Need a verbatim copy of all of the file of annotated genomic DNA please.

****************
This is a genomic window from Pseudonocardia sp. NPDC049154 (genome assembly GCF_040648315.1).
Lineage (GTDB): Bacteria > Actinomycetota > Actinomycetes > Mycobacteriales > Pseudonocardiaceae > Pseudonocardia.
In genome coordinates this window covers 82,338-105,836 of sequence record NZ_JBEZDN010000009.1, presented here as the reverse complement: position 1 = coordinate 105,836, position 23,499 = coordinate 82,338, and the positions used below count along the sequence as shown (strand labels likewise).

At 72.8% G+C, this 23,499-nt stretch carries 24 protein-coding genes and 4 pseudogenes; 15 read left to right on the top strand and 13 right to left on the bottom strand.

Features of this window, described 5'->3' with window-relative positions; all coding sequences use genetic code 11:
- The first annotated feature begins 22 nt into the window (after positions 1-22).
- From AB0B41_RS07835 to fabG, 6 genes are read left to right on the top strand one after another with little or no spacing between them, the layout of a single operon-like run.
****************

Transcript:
This is a genomic window from Pseudonocardia sp. NPDC049154 (genome assembly GCF_040648315.1).
Lineage (GTDB): Bacteria > Actinomycetota > Actinomycetes > Mycobacteriales > Pseudonocardiaceae > Pseudonocardia.
In genome coordinates this window covers 82,338-105,836 of sequence record NZ_JBEZDN010000009.1, presented here as the reverse complement: position 1 = coordinate 105,836, position 23,499 = coordinate 82,338, and the positions used below count along the sequence as shown (strand labels likewise).

At 72.8% G+C, this 23,499-nt stretch carries 24 protein-coding genes and 4 pseudogenes; 15 read left to right on the top strand and 13 right to left on the bottom strand.

Features of this window, described 5'->3' with window-relative positions; all coding sequences use genetic code 11:
- The first annotated feature begins 22 nt into the window (after positions 1-22).
- From AB0B41_RS07835 to fabG, 6 genes are read left to right on the top strand one after another with little or no spacing between them, the layout of a single operon-like run.